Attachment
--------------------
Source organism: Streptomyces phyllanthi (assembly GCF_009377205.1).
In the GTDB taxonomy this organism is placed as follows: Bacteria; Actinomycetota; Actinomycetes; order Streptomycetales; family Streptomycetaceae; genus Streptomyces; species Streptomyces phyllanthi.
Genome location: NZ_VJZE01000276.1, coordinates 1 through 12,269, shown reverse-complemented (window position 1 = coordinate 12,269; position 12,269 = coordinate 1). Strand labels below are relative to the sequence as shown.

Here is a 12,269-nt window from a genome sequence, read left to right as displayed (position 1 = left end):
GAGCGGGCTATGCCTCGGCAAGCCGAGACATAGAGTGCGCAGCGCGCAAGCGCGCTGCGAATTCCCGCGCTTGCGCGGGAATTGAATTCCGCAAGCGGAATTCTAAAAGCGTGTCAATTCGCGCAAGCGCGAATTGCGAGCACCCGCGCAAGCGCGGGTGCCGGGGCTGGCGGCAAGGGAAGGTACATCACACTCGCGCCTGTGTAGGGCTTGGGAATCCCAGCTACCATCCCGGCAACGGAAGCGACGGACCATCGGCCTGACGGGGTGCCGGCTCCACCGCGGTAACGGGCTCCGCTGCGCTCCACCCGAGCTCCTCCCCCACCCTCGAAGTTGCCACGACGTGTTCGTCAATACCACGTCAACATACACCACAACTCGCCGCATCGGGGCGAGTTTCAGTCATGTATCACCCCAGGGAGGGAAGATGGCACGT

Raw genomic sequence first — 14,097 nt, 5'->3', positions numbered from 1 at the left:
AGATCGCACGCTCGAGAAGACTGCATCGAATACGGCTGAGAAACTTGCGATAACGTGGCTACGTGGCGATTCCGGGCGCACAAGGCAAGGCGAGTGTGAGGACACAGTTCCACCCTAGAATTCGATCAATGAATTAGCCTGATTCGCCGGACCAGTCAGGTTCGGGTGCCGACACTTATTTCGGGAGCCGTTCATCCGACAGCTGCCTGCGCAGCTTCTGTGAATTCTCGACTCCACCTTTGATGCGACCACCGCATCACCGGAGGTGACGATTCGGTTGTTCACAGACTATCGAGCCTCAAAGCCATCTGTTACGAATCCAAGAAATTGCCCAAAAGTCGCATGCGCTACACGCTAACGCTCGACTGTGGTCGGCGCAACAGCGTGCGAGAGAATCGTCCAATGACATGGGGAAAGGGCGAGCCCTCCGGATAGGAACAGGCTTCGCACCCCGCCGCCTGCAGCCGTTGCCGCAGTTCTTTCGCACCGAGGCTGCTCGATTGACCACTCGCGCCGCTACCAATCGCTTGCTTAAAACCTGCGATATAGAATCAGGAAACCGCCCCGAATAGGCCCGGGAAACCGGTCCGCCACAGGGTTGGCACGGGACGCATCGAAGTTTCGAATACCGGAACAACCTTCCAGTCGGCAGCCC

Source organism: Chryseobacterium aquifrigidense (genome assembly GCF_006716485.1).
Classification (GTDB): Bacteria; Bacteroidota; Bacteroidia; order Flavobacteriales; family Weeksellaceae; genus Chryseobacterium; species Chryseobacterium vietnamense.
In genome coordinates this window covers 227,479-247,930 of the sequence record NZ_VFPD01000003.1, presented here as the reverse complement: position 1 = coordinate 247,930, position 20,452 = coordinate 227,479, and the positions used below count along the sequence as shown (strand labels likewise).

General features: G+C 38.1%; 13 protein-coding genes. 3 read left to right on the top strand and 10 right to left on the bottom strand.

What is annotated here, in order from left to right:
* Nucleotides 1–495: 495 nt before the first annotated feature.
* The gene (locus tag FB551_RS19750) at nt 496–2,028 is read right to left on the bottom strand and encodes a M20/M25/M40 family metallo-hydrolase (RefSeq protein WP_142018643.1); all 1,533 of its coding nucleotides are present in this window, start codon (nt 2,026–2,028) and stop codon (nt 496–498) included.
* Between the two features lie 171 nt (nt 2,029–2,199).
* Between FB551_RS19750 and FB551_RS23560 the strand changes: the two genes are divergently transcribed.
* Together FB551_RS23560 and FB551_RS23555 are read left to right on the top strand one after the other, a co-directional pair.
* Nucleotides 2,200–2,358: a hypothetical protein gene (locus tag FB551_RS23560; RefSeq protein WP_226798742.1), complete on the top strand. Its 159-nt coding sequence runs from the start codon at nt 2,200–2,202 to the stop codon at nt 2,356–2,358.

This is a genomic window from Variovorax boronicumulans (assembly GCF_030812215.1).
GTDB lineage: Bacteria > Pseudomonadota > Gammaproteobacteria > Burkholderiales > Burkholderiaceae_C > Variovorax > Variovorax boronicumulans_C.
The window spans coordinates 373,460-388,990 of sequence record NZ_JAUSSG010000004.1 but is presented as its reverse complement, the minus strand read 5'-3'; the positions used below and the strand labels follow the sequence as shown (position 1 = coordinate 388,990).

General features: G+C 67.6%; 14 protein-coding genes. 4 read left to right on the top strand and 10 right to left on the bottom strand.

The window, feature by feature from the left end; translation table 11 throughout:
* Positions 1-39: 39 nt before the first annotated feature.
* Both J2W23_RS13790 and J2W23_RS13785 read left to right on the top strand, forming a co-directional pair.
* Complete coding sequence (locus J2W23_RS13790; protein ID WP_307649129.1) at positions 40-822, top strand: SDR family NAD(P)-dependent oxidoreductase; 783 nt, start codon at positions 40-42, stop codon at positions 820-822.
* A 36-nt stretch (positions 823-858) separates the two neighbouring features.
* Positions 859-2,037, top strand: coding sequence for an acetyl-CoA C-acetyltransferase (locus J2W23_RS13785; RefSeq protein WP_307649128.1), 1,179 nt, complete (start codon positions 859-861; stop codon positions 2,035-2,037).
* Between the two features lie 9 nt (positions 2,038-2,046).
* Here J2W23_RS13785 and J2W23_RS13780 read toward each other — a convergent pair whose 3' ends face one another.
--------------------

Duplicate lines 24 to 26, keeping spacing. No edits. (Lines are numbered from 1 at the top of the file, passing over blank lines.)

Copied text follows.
* Positions 1-39: 39 nt before the first annotated feature.
* Both J2W23_RS13790 and J2W23_RS13785 read left to right on the top strand, forming a co-directional pair.
* Complete coding sequence (locus J2W23_RS13790; protein ID WP_307649129.1) at positions 40-822, top strand: SDR family NAD(P)-dependent oxidoreductase; 783 nt, start codon at positions 40-42, stop codon at positions 820-822.